Fjerstad v. Knutson

Decision Date26 October 1978
Docket NumberNo. 12045,12045
Citation271 N.W.2d 8
PartiesDiane FJERSTAD, as Special Administrator of the Estate of Dezso Csoka, Plaintiff and Appellant, v. Dr. John M. KNUTSON and Sioux Valley Hospital, a South Dakota Corporation, Defendants and Respondents.
CourtSouth Dakota Supreme Court

David V. Vrooman, Sioux Falls, for plaintiff and appellant.

Carleton R. Hoy of Davenport, Evans, Hurwitz & Smith, Sioux Falls, for defendants and respondents.

PORTER, Justice (on reassignment).

CASE SUMMARY

This is an action by the special administrator of the estate of Dezso Csoka for his wrongful death, allegedly caused by negligent medical services rendered to decedent by defendants. The trial court rendered judgment, based on a jury verdict, for defendants. On appeal plaintiff contends: (1) The trial court erred in instructing the jury that it could not find defendant Sioux Valley Hospital liable unless it found defendant Knutson liable; (2) the court erred in refusing to instruct on negligence per se based on the facts that defendant Knutson was not licensed to practice medicine, that a hospital cannot practice medicine, that an unlicensed physician cannot issue prescriptions and that one may not use the title "Doctor" unless licensed; (3) that the court erred in instructing the jury that an unlicensed intern can make a "bona fide medical judgment;" (4) that the court erred in refusing to instruct the jury to consider the instructions as a whole and not to concern itself with the reasons for admission or exclusion of evidence; and (5) that the instructions as a whole were improper.

We conclude that the separate liability of Sioux Valley Hospital was not properly presented to the jury, and we therefore reverse and remand for a new trial against Sioux Valley Hospital. We affirm that part of the judgment which found defendant Knutson not liable.

FACTS

Decedent Dezso Csoka and his family went on vacation in late June, 1973, and were returning to their home near Chicago when they arrived in Rapid City on July 2. Decedent felt ill on his arrival, but did not seek medical attention because he wanted to return to Chicago and see his own doctor. On July 4 the Csoka family traveled across South Dakota, with decedent driving the entire distance. Decedent's condition had deteriorated upon their arrival in Sioux Falls. He and his family rented a motel room and then went to the emergency room at Sioux Valley Hospital.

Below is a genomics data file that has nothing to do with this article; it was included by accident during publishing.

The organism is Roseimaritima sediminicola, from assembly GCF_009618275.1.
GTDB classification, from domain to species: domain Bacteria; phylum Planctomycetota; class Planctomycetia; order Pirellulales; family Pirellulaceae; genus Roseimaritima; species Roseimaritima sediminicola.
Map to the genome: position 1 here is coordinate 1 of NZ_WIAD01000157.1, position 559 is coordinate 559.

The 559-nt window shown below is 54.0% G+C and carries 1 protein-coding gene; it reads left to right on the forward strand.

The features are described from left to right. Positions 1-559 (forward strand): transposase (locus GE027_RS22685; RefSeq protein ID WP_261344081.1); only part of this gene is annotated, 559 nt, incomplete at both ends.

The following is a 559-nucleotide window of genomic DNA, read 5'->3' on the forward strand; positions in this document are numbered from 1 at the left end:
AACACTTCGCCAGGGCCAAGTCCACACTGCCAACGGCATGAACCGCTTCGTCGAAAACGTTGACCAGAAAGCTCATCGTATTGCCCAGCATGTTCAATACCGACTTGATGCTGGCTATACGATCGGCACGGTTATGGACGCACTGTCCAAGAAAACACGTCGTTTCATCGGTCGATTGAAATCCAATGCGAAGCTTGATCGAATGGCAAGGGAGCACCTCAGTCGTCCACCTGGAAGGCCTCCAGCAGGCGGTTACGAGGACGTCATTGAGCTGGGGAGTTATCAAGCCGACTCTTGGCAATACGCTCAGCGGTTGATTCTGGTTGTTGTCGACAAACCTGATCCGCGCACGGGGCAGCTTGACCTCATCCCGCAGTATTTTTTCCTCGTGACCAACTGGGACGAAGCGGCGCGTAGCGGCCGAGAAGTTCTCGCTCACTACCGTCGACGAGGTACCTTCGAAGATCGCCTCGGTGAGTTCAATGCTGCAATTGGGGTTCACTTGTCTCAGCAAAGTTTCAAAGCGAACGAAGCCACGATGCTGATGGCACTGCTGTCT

Decedent arrived at the hospital at 6:22 p. m. He was seen by intern John Knutson at 8:30. Knutson was the only intern on duty and there were no licensed physicians present. July 4 was Knutson's second day as an intern. Knutson examined decedent and ordered a blood test and throat culture. He then gave decedent a prescription for an antibiotic, erythromycin, and released him. Knutson did not use mirrors or a laryngoscope, even though these instruments were available to him. Use of such instruments would have allowed him to see beyond the soft palate to the epiglottis, tonsils, and trachea.

It was the policy of the hospital not to release emergency room patients until the on-call physician or the patient's local doctor had been contacted. Interns were to initiate a course of treatment only in emergencies, and they were not to prescribe drugs without consulting a licensed physician. Knutson attempted to contact the on-call physician for consultation in decedent's case, but was unable to do so for three and one-half to four hours. The hospital was responsible for assigning on-call physicians and assuring that they would be available when they were on call.

After Knutson released him, decedent returned to his motel. He took at least two of the antibiotic pills as directed by Knutson. When decedent's wife and children awoke the next morning, they found him dead. The autopsy indicated that death was caused by asphyxia resulting when his larynx, tonsils, and epiglottis swelled, and the trachea was blocked.

ISSUES

The major issues presented by this appeal are:

ISSUE ONE: Was the separate liability of Sioux Valley Hospital properly submitted to the jury?

ISSUE TWO: Was plaintiff entitled to further instructions on negligence per se?

DECISION

ISSUE ONE

We conclude that the separate liability of Sioux Valley Hospital was not properly submitted to the jury.

In reviewing the propriety of instructions, we must consider the evidence to determine which jury issues are presented. 1 We must then evaluate the instructions as a whole to determine whether they were prejudicial to the party who proposed other instructions or who objected to the instructions as given, and whether they fairly presented all issues in the case to the jury. See Mueller v. Mueller, 88 S.D. 446, 221 N.W.2d 39 (1974); Jorgenson v. Dronebarger, 82 S.D. 213, 143 N.W.2d 869 (1966); Dwyer v. Christensen, 77 S.D. 381, 92 N.W.2d 199 (1958).